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Therapeutics

Pioglitazone did not reduce a composite endpoint of macrovascular complications and increased risk for heart failure in type 2 diabetes with macrovascular disease

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ACP J Club. 2006 Mar-Apr;144:34. doi:10.7326/ACPJC-2006-144-2-034


Clinical Impact Ratings

GIM/FP/GP: 6 stars

Cardiology: 7 stars

Endocrinology: 6 stars


Source Citation

Dormandy JA, Charbonnel B, Eckland DJ, et al. Secondary prevention of macrovascular events in patients with type 2 diabetes in the PROactive Study (PROspective pioglitAzone Clinical Trial In macroVascular Events): a randomised controlled trial. Lancet. 2005;366:1279-89. [PubMed ID: 16214598]


Abstract

Question

In patients with type 2 diabetes and evidence of macrovascular disease, does pioglitazone reduce all-cause mortality and macrovascular complications?

Methods

Design: Randomized placebo-controlled trial (PROactive study).

Allocation: Concealed.*

Blinding: Blinded (clinicians, patients, data collectors, and outcome assessors).*

Follow-up period: Mean 34.5 months.

Setting: 321 centers (including communities and hospitals) in 19 European countries.

Patients: 5238 patients 35 to 75 years of age (mean age 62 y, 66% men) who had type 2 diabetes, hemoglobin A1c level ≥ 6.5%, and evidence of extensive macrovascular disease defined by ≥ 1 of the following criteria: myocardial infarction (MI), stroke, percutaneous coronary intervention, or coronary artery bypass surgery ≥ 6 months previously, acute coronary syndrome ≥ 3 months previously, or objective evidence for coronary artery disease or obstructive arterial disease in the leg. Exclusion criteria were type 1 diabetes; taking only insulin; planned coronary or peripheral revascularization; ≥ class II New York Heart Association heart failure; ischemic ulcers, gangrene, or pain at rest in the leg; hemodialysis; or alanine aminotransferase level ≥ 2.5 times the upper limit of normal.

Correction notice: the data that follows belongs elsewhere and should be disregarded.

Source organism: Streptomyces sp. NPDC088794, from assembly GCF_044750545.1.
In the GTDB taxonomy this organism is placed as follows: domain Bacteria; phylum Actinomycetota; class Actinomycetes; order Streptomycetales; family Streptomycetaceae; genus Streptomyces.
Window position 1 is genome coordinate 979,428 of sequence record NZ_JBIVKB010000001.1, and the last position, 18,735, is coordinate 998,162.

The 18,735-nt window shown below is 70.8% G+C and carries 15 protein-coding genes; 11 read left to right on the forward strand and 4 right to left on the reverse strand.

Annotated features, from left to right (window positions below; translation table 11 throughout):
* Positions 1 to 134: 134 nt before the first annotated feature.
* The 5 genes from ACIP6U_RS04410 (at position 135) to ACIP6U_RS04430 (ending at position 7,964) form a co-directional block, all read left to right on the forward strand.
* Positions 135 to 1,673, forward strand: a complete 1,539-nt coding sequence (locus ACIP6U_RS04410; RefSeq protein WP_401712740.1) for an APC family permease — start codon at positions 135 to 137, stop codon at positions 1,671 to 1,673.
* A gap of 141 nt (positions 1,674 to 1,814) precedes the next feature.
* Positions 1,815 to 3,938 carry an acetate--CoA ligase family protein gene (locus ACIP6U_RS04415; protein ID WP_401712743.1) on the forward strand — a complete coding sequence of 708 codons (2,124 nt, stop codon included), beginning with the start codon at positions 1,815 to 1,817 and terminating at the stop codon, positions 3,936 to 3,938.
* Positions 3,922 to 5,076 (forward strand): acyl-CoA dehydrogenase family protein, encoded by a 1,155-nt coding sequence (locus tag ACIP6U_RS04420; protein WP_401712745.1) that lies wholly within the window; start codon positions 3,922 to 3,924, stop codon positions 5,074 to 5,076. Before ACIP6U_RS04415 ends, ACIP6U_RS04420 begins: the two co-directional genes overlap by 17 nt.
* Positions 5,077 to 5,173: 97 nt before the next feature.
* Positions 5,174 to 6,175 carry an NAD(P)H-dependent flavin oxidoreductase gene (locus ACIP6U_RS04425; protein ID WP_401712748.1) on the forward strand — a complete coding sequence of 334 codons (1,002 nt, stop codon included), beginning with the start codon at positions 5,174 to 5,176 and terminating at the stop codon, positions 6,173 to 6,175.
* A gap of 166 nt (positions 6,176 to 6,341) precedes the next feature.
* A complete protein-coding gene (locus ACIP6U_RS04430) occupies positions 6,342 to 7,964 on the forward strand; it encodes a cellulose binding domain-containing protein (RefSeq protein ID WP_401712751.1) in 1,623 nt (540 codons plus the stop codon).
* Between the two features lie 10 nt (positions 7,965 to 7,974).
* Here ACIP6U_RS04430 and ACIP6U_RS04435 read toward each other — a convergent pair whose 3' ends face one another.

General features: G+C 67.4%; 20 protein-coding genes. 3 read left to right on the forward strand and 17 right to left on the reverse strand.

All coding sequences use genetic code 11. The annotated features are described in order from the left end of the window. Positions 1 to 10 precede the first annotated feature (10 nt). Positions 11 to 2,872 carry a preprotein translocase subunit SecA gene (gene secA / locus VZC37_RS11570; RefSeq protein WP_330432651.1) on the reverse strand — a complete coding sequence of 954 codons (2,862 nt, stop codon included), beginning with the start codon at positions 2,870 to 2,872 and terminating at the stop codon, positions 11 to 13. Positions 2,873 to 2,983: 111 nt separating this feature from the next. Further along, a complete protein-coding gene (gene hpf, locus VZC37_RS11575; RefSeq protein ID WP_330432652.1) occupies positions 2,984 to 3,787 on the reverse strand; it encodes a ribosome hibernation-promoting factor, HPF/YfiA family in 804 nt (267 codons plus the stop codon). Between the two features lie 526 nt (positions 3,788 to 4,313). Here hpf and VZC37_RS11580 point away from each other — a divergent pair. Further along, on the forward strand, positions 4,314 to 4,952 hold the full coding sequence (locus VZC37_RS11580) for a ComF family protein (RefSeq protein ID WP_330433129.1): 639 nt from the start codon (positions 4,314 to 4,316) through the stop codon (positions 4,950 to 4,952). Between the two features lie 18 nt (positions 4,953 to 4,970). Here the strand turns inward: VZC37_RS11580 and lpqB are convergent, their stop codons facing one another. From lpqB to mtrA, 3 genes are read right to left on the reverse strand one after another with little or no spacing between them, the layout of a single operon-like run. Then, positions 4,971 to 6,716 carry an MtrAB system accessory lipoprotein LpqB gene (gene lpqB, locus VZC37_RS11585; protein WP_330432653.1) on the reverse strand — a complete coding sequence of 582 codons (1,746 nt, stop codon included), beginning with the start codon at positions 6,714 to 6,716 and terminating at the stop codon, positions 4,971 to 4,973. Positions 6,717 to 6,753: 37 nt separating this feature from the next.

Intervention: Oral pioglitazone, 15 mg/d for the first month, 30 mg/d for the second month, then 45 mg/d (n = 2605), or placebo (n = 2633). All patients took their regular glucose-lowering drugs and other medications.

Outcomes: Composite endpoint of all-cause mortality, nonfatal MI (including silent MI), stroke, acute coronary syndrome, endovascular or surgical intervention on the coronary or leg arteries, and amputation above the ankle. The preplanned secondary outcomes were the components of the primary endpoint and cardiovascular death. A “main secondary composite” endpoint (not described in the trial registration or methods paper [but stated by authors to have been described in the analysis plan before unblinding]) was defined as all-cause mortality, nonfatal MI, and stroke. “Serious adverse events” (components not specified) and heart failure were also reported.

Patient follow-up: 99.96% (intention-to-treat analysis).

Main results

Pioglitazone and placebo groups did not differ for the primary (Table) or the preplanned secondary endpoints. Pioglitazone-group patients had a lower incidence of the “main secondary” composite endpoint (Table). Groups did not differ for “serious adverse events,” but pioglitazone-group patients had a higher incidence of heart failure (Table).

Conclusions